[7] The results obtained from the InSAR analysis over the period 2003–2010 are presented in Figure 1. The interferogram stacking reveals that the areas located around the shallow waters of the Mariut Lake are affected by a subsidence of about 1 cm/yr. By contrast, the other areas of the city center appear stable or are slightly subsiding. Indeed, the PSI results highlight ground movement of the order of 1 mm/yr, in particular at the former sandy tombolo which connects the palaeo-island of Pharos to the continent and today constitutes a heavily urbanized peninsula [Marriner et al., 2008]. The mean ground motion for all the PS represented in Figure 1 is −0.39 mm/yr (median: −0.37 mm/yr) with respect to the continuous GPS station, and the standard deviation is 1.05 mm/yr; 78% of the PS velocities are comprised within one standard deviation. The uncertainty of the PS velocities was estimated at 0.7 mm/yr by considering the standard deviation of the velocities in homogeneous areas (see supporting information).

Figure 1.

Study area of Alexandria (Egypt) showing the tide gauge (circle) and the continuous GPS station from the CEAlex (square) used in our analysis. Linear line of sight velocities over the period 2002–2010 from the PSI results are given with respect to the GPS station. Positive velocities indicate site uplift, whereas negative velocities indicate subsidence.

[8] The vertical velocity of the continuous GPS station from the Centre d'Etudes Alexandrines was estimated to be 0.05 ± 0.29 mm/yr with respect to the global international terrestrial reference frame [Santamaría-Gómez et al., 2012]. The GPS vertical velocity showed no significant land movement over the observation period 2001–2008, hence validating the choice of the nearest point scatterer as a reference for the PSI analysis. The GPS velocity uncertainty takes into account the temporal correlation in the weekly position time series using a power law plus variable white noise model. In Figure 2a, the weekly GPS position time series are projected into the InSAR satellite line of sight and overlain with that of the nearest PS, highlighting their consistency.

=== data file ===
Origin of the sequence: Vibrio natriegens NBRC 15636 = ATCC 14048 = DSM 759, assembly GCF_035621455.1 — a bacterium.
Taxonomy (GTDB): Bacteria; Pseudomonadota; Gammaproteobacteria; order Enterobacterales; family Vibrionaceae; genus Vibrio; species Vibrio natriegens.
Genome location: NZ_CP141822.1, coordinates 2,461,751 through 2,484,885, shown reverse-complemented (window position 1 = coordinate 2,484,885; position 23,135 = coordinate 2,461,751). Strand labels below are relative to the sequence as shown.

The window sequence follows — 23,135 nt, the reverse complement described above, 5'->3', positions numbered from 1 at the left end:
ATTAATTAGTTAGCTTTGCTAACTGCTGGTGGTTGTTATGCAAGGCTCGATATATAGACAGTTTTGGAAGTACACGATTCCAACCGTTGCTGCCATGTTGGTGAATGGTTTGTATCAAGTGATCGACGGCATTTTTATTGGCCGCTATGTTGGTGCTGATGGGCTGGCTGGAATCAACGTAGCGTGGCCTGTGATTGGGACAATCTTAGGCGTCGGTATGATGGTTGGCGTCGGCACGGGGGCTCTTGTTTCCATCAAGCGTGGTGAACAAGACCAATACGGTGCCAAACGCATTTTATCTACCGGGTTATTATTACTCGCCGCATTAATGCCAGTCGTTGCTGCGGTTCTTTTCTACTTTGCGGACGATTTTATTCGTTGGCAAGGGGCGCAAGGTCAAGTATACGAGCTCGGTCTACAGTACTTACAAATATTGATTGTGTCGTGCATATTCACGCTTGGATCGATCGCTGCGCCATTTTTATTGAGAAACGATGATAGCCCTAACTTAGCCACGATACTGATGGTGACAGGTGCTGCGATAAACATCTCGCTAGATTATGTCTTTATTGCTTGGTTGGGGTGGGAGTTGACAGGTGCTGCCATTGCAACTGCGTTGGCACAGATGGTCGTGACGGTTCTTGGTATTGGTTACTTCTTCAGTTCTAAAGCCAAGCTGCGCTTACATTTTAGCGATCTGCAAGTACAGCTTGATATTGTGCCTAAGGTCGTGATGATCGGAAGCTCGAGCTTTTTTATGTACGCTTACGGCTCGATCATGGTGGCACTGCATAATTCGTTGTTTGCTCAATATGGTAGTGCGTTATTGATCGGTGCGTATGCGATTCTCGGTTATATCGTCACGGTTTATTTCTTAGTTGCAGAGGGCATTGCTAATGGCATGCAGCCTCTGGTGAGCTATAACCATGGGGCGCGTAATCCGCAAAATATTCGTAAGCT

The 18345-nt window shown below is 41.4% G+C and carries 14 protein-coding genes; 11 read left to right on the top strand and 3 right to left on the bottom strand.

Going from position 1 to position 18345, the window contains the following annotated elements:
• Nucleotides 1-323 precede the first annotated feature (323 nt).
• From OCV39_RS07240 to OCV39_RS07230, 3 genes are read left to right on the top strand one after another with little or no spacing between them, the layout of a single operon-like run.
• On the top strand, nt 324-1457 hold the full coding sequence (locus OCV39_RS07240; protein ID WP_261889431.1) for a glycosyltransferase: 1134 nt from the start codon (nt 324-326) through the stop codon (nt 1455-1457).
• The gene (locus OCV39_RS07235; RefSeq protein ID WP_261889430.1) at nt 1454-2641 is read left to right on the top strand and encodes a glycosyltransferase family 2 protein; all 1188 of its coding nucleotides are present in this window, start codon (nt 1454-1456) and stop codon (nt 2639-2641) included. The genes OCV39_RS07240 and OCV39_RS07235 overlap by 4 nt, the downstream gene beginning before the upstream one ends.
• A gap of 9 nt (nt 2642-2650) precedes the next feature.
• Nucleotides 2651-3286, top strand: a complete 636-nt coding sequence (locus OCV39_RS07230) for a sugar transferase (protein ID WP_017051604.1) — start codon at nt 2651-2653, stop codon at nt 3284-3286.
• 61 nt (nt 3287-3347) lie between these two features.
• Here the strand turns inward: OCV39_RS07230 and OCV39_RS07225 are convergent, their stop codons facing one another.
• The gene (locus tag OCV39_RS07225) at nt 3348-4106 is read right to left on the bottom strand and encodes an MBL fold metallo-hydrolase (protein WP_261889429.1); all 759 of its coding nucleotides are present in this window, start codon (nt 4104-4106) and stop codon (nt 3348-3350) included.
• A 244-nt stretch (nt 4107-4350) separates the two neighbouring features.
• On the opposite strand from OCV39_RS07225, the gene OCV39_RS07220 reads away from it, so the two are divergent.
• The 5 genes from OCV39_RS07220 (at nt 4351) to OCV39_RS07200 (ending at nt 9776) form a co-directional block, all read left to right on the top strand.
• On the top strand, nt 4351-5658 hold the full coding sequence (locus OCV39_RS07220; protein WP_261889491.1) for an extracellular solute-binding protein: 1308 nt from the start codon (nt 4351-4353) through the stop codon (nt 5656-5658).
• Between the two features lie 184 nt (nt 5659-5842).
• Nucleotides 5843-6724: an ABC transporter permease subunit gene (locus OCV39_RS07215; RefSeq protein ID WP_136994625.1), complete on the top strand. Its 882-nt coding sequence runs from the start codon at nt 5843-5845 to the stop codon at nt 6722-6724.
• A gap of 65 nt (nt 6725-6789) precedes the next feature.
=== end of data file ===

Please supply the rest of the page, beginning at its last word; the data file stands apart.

Figure 2.

PSI and GPS time series projected along the satellite line of sight with (a) the persistent scatterer nearest to the continuous GPS antenna and (b) the persistent scatterer nearest to the tide gauge. The red line shows the best linear fit.

[9] Our PSI results indicate a subsidence of 0.6 ± 0.3 mm/yr at the nearest persistent scatterer to the tide gauge (Figure 2b). The regression analysis was performed robustly by taking into account the temporal correlation in the PSI time series. The resulting subsidence uncertainty was confirmed by examining the PSI results within a radius of about 120 m around the tide gauge, in which five point scatterers were found. They show consistent velocities with a similar dispersion (standard deviation) of 0.35 mm/yr. The supporting information further describes the error bar assessment in the PSI velocity estimates. An additional external validation was obtained here from the advanced method of combining tide gauge and satellite altimetry data over the period 1993–2010 [Wöppelmann and Marcos, 2012]. From this independent space geodetic approach, a vertical velocity of −0.40 ± 0.23 mm/yr was obtained at the tide gauge in the global international terrestrial reference frame.

4 Considerations and Consequences